In the never ending saga of the left eating its young, a Progressive conference hosting Bernie Sanders was interrupted by activists under the aegis of #BlackLivesMatter, Seattle chapter. They were peeved with Bernie for the way he handled #BlackLivesMatter activists last month at Netroots' conference in Phoenix.
Their point is that, although pursuing economic justice is a worthy goal, black folks are worrying about more basic things - the safety of themselves and their children in a culture of systemic racism, the consequences of which are meted out by those blessed with white privilege.
It's not an easy thing to consider, especially if you, as I, have thought we've been on a path toward a post-racial America. We have an African-American POTUS. Religion, race, country of origin don't seem to figure into the descriptions my children provide of their friends and acquaintances, at least in the same way that they did in my day. Ben Carson's race was never mentioned.
And that, perhaps, is the point.
Without recognizing this as the central issue facing our country today, #BlackLivesMatter says that all other conversations are irrelevant.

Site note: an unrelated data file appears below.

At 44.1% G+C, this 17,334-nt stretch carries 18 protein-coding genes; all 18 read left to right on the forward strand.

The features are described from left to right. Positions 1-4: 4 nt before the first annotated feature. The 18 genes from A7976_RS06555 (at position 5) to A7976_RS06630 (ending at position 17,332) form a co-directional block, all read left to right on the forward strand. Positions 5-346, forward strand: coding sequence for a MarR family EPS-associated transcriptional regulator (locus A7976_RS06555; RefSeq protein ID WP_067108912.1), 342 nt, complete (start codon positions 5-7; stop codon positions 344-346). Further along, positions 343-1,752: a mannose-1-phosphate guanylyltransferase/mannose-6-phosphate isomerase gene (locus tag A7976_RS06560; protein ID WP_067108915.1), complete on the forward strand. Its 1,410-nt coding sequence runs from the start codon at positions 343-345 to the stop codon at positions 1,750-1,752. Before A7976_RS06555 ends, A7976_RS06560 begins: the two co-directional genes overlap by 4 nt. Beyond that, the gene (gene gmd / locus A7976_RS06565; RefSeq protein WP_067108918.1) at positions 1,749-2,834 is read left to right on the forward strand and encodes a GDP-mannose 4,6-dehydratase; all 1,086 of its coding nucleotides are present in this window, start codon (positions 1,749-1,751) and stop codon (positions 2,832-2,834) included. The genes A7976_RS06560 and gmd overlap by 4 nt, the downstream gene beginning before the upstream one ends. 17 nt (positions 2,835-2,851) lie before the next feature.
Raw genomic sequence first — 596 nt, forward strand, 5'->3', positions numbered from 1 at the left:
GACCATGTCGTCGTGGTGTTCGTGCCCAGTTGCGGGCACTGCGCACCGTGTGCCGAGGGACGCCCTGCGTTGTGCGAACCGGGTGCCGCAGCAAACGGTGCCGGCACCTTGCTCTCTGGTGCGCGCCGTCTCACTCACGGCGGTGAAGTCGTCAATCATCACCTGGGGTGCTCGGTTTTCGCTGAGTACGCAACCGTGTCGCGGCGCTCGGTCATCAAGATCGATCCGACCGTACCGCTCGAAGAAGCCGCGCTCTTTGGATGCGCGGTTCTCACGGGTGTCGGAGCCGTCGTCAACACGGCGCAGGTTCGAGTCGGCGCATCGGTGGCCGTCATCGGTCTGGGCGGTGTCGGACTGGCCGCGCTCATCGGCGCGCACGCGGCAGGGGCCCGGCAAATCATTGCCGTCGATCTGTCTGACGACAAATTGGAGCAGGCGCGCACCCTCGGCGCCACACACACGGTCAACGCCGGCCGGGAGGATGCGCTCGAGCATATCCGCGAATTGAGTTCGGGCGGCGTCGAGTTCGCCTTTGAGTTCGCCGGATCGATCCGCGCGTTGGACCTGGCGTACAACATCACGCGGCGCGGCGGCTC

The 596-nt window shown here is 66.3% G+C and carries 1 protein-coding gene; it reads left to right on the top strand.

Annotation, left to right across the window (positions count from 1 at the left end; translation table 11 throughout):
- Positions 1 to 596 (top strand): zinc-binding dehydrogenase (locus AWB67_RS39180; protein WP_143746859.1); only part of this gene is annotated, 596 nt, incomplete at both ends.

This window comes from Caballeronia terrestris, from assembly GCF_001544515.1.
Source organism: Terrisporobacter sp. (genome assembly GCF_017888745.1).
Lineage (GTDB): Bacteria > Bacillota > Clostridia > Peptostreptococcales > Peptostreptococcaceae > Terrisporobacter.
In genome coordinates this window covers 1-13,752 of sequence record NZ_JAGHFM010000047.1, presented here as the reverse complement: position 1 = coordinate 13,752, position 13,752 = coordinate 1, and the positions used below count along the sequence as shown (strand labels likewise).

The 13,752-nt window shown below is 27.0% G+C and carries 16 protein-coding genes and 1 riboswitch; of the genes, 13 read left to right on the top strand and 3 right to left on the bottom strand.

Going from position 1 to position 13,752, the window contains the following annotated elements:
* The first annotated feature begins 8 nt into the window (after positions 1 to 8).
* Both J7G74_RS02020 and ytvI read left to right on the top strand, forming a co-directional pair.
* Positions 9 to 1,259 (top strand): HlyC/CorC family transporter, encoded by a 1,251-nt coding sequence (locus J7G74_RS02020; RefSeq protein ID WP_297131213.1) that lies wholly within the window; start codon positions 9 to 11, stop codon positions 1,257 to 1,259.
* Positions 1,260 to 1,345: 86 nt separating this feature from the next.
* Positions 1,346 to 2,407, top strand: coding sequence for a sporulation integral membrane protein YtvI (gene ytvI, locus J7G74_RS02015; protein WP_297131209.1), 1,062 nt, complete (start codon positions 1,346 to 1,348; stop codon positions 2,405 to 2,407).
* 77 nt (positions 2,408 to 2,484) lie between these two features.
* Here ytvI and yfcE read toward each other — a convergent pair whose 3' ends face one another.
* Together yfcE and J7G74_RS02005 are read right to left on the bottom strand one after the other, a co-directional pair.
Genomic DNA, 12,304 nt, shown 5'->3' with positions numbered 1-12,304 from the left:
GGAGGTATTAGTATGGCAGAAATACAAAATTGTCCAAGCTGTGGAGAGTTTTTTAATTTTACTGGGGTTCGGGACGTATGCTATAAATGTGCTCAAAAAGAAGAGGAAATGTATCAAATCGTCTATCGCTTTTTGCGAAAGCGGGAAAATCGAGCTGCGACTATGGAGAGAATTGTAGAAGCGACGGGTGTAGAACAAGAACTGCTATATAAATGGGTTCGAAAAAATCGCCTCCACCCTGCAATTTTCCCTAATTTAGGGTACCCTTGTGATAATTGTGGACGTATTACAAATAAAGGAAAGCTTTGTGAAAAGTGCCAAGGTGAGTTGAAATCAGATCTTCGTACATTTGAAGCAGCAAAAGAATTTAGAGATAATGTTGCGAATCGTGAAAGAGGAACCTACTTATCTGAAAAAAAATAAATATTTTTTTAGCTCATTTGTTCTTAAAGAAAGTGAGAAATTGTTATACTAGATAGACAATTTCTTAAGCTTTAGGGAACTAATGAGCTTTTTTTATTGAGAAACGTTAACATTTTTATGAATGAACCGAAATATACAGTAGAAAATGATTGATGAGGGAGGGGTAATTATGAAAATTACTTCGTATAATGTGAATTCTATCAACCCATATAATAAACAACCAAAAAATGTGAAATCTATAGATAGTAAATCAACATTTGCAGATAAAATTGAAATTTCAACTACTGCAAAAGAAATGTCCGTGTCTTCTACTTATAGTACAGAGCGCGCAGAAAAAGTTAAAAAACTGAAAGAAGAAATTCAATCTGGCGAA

Perhaps you would like to argue the point. It's America, so feel free. But let me offer you a bit of reading material before you form an opinion. Sue Monk Kidd wrote The Invention of Wings, telling the story of Sarah and Angelina Grimke. Three quarters of the book brings them from children in a slave holding family to nationally touring spokeswomen for the Abolitionists.... until the men in charge decide that it's unfeminine and unseemly and detrimental to The Cause for females to speak in large, public arenas.
Step aside, girls.
Uh, no, I don't think we will.
The Grimkes said it in the 1800's - freedom is only freedom if it's freedom for everyone. They linked racial and gender equality.
It's an argument worthy of attention.